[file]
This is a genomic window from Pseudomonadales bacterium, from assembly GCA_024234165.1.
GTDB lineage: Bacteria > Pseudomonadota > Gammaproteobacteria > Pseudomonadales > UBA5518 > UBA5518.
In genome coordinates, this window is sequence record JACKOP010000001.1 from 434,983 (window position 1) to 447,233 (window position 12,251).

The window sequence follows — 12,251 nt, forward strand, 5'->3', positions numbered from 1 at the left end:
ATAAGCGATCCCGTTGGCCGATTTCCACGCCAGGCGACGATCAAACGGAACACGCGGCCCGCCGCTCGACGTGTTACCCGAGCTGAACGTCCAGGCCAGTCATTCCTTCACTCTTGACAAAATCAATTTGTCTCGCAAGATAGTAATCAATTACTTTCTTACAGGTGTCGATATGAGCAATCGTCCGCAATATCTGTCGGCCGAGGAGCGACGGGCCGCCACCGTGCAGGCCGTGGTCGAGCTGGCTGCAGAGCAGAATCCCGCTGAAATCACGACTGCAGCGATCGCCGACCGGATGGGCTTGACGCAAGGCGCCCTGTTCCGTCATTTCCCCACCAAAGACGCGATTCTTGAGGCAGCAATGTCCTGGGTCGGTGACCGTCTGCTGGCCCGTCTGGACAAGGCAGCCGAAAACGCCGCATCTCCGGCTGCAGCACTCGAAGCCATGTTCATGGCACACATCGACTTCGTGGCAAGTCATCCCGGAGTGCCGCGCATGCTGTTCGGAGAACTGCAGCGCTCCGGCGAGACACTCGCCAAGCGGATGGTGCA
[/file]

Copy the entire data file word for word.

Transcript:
This is a genomic window from Pseudomonadales bacterium, from assembly GCA_024234165.1.
GTDB lineage: Bacteria > Pseudomonadota > Gammaproteobacteria > Pseudomonadales > UBA5518 > UBA5518.
In genome coordinates, this window is sequence record JACKOP010000001.1 from 434,983 (window position 1) to 447,233 (window position 12,251).

The window sequence follows — 12,251 nt, forward strand, 5'->3', positions numbered from 1 at the left end:
ATAAGCGATCCCGTTGGCCGATTTCCACGCCAGGCGACGATCAAACGGAACACGCGGCCCGCCGCTCGACGTGTTACCCGAGCTGAACGTCCAGGCCAGTCATTCCTTCACTCTTGACAAAATCAATTTGTCTCGCAAGATAGTAATCAATTACTTTCTTACAGGTGTCGATATGAGCAATCGTCCGCAATATCTGTCGGCCGAGGAGCGACGGGCCGCCACCGTGCAGGCCGTGGTCGAGCTGGCTGCAGAGCAGAATCCCGCTGAAATCACGACTGCAGCGATCGCCGACCGGATGGGCTTGACGCAAGGCGCCCTGTTCCGTCATTTCCCCACCAAAGACGCGATTCTTGAGGCAGCAATGTCCTGGGTCGGTGACCGTCTGCTGGCCCGTCTGGACAAGGCAGCCGAAAACGCCGCATCTCCGGCTGCAGCACTCGAAGCCATGTTCATGGCACACATCGACTTCGTGGCAAGTCATCCCGGAGTGCCGCGCATGCTGTTCGGAGAACTGCAGCGCTCCGGCGAGACACTCGCCAAGCGGATGGTGCA